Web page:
Her brown gelding ran faster, forcing Lydia and her chestnut to race to catch them. It felt wondrous. The two sisters rode across the crest of the hill for a good while, deftly dodging trees, fences and outcrops of rock—doggedly followed, some distance behind, by their groom. Low shrubs and weathered post-and-rail fencing bordered one edge of the path they followed, and masses of coloured flowers covered the ground, gradually disappearing from sight. A more wooded area appeared in a bend in the track ahead of them, and as they approached, a loud shot rang out. Danby shied violently sideways and with a shrill squeal of distress, reared high on his back legs. “Lilian!” Lydia cried out. Lilian heard her sister’s cry and was dimly aware of her struggles to gain control over Ginger, but her own struggle to maintain her seat was failing. Somehow, her legs loosened from the pommels of her side-saddle when the horse rose, and she fought to keep her balance. Danby lost his footing and as he toppled, the force of him hitting the earth tossed her to the ground.

She landed on a stone, or something equally hard, the momentum then rolling her across the rough ground until she thudded into a large rock. She heard her own scream pierce the air. Lydia and the groom tried to lift her, but she screamed in pain at their touch. Although she could see them speaking to her, their voices sounded distant. Her vision was growing darker and she could barely see; she was viewing their faces and the sky behind them through a small, dark hole which kept shrinking. Her world was growing dark. Her head and her back ached fiercely. Her ears were ringing. She wanted to scream and tried yet could hear nothing. Pain throbbed from every part of her body.

She tried to move, to get up, but her feet…what was wrong with her feet? They were not moving. What had she done? Her head pounded, and warm liquid ran down the side of her face. A large warm hand grasped hers and at last she heard voices. “Lady Lilian, can you hear me?” “Lilian, please speak to me.” Wet drops hit Lilian’s face. Her sister was crying, it seemed. Whatever had happened to her, it must be bad. She tried to open her eyes but could see naught but blackness. I am so tired. “We heard a shot and then saw the horses.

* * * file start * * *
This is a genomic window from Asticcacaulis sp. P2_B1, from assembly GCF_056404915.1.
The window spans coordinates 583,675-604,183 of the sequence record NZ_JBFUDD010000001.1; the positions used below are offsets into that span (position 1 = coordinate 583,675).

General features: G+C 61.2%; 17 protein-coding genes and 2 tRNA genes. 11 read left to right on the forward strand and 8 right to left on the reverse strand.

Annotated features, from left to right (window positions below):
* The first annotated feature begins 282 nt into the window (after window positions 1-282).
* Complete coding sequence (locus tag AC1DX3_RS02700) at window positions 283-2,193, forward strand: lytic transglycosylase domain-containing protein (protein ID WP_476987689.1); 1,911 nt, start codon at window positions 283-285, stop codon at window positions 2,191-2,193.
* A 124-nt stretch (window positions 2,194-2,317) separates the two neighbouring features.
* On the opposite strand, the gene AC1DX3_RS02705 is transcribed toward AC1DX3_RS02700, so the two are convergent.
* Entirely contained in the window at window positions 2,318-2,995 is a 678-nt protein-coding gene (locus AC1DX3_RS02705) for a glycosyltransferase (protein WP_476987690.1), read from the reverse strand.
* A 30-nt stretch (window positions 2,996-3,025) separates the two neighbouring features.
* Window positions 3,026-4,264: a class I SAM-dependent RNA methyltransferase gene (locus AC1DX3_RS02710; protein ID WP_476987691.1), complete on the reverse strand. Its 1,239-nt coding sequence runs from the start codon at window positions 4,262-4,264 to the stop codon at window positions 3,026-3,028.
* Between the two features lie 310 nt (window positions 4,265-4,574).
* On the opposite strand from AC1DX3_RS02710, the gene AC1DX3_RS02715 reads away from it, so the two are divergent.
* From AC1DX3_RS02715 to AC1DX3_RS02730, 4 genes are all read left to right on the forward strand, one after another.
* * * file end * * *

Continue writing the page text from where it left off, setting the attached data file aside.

We came to help.” A strong, masculine voice penetrated the fog in her head. Who was this? She could hear only snippets of the conversation because of the ringing in her ears. “Lady Lilian, we must move you…” “…gown ripped…” “…back of gown wet with blood.” Are they talking about me? Lilian felt herself being lifted and then coming to rest against a warm body. The horse shifted beneath them and was soothed with a soft murmur. She could smell the comforting aroma of its sweat, and shivered. Why was she so cold? She recognized her sister’s voice, but her garbled words were disjointed. A light scent of bay leaf and bergamot teased her nose. Gentlemen’s and lady’s colognes had been in abundance during her coming out, and had mostly tortured her senses, but this was one she liked.

How odd that both scents were conveyed so distinctly. Nothing was making sense. What was happening? She felt helpless and trapped, now unable to see or hear, and fought against the urge to cry out. A rich voice above her calmed her trembling, and she found she could breathe. She could not hear what was being said, but the voice was soothing. Exhausted, Lilian leaned her head into the warm body holding her and gave in to the darkness that beckoned.